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Scientists are working on a contraception that will stop sperm on its way

The precision targeting of monoclonal antibodies is being used by researchers at the University of North Carolina at Chapel Hill to develop a novel type of female contraception.

Monoclonal antibodies are used to treat and prevent everything from cancer to COVID-19 because of their capacity to fight against invading bacteria. Antibodies are now being considered for a new mission: immobilizing sperm before it reaches an egg.

Carolina researchers created ultra-potent antibodies that efficiently caught and inhibited more than 99.9% of human sperm in animal testing. According to the encouraging study findings published in Science Translational Medicine, antibody-based contraceptives may provide women a non-hormonal option for preventing pregnancy.

"Many women forgo hormonal contraception because of real and perceived side effects," said Samuel Lai, professor in the UNC Eshelman School of Pharmacy's Division of Pharmacoengineering and Molecular Pharmaceutics.

Intermittent bleeding, nausea, depression, weight gain, and migraines are some of the side effects. Hormonal contraception based on estrogen can also be dangerous to some women.

"There is a significant unmet need for non-hormonal contraception for women," Lai said.

Nearly half of all pregnancies in the United States are unwanted, and Lai is one of many scientists throughout the country who are pushing for anti-sperm antibodies to be used as contraception.

"Infertility that occurs in some women who develop antibodies against their partner's sperm inspired us," said study first author Bhawana Shrestha, a doctoral student in the UNC School of Medicine's Department of Microbiology and Immunology and a graduate research assistant at the school of pharmacy.

They're investigating an antibody that targets a specific surface antigen found on human sperm and was obtained from an infertile woman. When it's mixed with sperm, it instantly clumps them together.

"We created antibodies that were more than 10 to 16 times more effective in agglutinating sperm and reducing sperm penetration through mucus than the best-known antibody using our highly multivalent IgG platform," she added.

Antibodies were studied in sheep, which have reproductive processes that are similar to human females. Both naturally occurring antibodies and newly created antibodies efficiently stopped all human sperm motility at a high dose of 333 micrograms of antibody, while the modified antibodies, but not the original antibodies, trapped 97 percent to 99 percent of sperm at a modest dose of 33.3 micrograms.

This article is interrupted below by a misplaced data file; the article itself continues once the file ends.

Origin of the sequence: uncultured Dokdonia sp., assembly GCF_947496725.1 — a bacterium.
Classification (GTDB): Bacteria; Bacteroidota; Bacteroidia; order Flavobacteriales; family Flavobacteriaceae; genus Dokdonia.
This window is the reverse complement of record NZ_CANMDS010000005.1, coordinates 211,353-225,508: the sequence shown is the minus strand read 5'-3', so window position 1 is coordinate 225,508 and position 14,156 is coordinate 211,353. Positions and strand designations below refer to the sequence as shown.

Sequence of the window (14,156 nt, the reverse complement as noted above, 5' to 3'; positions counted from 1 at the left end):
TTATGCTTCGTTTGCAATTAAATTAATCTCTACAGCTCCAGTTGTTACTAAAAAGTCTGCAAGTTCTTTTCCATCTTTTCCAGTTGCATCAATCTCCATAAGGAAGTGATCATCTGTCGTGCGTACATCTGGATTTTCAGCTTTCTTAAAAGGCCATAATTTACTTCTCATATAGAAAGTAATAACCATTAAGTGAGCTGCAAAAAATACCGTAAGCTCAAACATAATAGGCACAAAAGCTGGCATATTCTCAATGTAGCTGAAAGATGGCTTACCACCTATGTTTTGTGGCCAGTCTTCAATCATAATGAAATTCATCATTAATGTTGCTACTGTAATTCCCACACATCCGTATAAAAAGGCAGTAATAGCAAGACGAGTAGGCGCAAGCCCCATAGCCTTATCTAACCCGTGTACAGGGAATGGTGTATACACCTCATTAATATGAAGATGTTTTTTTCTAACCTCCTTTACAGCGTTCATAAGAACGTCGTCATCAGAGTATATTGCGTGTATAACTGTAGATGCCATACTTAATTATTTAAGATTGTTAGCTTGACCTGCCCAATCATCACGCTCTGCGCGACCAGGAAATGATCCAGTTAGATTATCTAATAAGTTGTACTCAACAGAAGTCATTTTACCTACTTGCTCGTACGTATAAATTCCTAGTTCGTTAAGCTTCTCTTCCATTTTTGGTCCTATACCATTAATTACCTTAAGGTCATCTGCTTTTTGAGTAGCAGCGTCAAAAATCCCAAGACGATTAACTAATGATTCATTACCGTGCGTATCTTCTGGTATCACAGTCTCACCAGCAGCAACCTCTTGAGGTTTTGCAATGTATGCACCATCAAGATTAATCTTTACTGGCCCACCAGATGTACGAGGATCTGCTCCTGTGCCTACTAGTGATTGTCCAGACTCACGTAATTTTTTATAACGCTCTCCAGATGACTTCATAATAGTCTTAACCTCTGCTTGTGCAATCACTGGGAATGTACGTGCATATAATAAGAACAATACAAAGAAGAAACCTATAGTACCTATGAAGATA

However, monoclonal antibodies are known to be expensive medications, therefore their utility as a low-cost contraception is debatable.

Researchers anticipate that by enhancing the effectiveness of the multivalent antibodies, substantially smaller doses of the antibodies may be required for effective contraception.

"We believe that these second-generation compounds would not only deliver increased efficacy, but also lower prices, making the method cost-effective," Lai added.

The molecule has been licensed for development of an antibody-based contraception by Mucommune, a firm formed out of the Lai Lab. To prepare for human clinical trials, the company will focus on safety and manufacturing. These studies might begin in 2023.

The researchers are working on putting the antibodies into an intravaginal ring that distributes antibodies gradually, or a dissolvable film that is implanted in the vagina and spreads antibodies prior to intercourse.

"We believe the antibodies created here could address the contraceptive needs of millions of women, assist to minimize the number of unintended births, and alleviate the health care expenses of unexpected pregnancies, which some estimate to be in excess of $20 billion a year," Lai said.

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